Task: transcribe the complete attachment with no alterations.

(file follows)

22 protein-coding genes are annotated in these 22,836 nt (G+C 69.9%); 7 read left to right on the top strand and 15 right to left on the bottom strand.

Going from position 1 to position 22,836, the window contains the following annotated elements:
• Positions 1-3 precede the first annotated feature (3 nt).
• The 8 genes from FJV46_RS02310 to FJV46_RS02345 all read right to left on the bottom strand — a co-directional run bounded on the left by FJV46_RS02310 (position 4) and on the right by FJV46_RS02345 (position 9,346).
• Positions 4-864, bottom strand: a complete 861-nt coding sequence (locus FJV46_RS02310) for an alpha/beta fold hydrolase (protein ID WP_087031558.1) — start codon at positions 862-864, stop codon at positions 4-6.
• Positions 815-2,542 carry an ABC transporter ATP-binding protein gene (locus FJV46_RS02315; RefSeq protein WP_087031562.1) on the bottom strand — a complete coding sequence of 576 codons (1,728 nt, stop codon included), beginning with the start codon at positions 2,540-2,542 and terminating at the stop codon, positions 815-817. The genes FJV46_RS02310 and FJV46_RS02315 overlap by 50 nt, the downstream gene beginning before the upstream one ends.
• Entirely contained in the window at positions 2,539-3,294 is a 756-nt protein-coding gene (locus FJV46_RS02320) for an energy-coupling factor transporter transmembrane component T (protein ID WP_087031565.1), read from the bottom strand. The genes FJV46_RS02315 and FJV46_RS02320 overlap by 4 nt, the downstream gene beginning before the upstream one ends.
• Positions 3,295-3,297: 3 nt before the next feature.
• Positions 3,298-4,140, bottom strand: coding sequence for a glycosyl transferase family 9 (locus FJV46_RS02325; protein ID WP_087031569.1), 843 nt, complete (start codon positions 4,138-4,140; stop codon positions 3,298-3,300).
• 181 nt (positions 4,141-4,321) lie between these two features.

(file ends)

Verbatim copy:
22 protein-coding genes are annotated in these 22,836 nt (G+C 69.9%); 7 read left to right on the top strand and 15 right to left on the bottom strand.

Going from position 1 to position 22,836, the window contains the following annotated elements:
• Positions 1-3 precede the first annotated feature (3 nt).
• The 8 genes from FJV46_RS02310 to FJV46_RS02345 all read right to left on the bottom strand — a co-directional run bounded on the left by FJV46_RS02310 (position 4) and on the right by FJV46_RS02345 (position 9,346).
• Positions 4-864, bottom strand: a complete 861-nt coding sequence (locus FJV46_RS02310) for an alpha/beta fold hydrolase (protein ID WP_087031558.1) — start codon at positions 862-864, stop codon at positions 4-6.
• Positions 815-2,542 carry an ABC transporter ATP-binding protein gene (locus FJV46_RS02315; RefSeq protein WP_087031562.1) on the bottom strand — a complete coding sequence of 576 codons (1,728 nt, stop codon included), beginning with the start codon at positions 2,540-2,542 and terminating at the stop codon, positions 815-817. The genes FJV46_RS02310 and FJV46_RS02315 overlap by 50 nt, the downstream gene beginning before the upstream one ends.
• Entirely contained in the window at positions 2,539-3,294 is a 756-nt protein-coding gene (locus FJV46_RS02320) for an energy-coupling factor transporter transmembrane component T (protein ID WP_087031565.1), read from the bottom strand. The genes FJV46_RS02315 and FJV46_RS02320 overlap by 4 nt, the downstream gene beginning before the upstream one ends.
• Positions 3,295-3,297: 3 nt before the next feature.
• Positions 3,298-4,140, bottom strand: coding sequence for a glycosyl transferase family 9 (locus FJV46_RS02325; protein ID WP_087031569.1), 843 nt, complete (start codon positions 4,138-4,140; stop codon positions 3,298-3,300).
• 181 nt (positions 4,141-4,321) lie between these two features.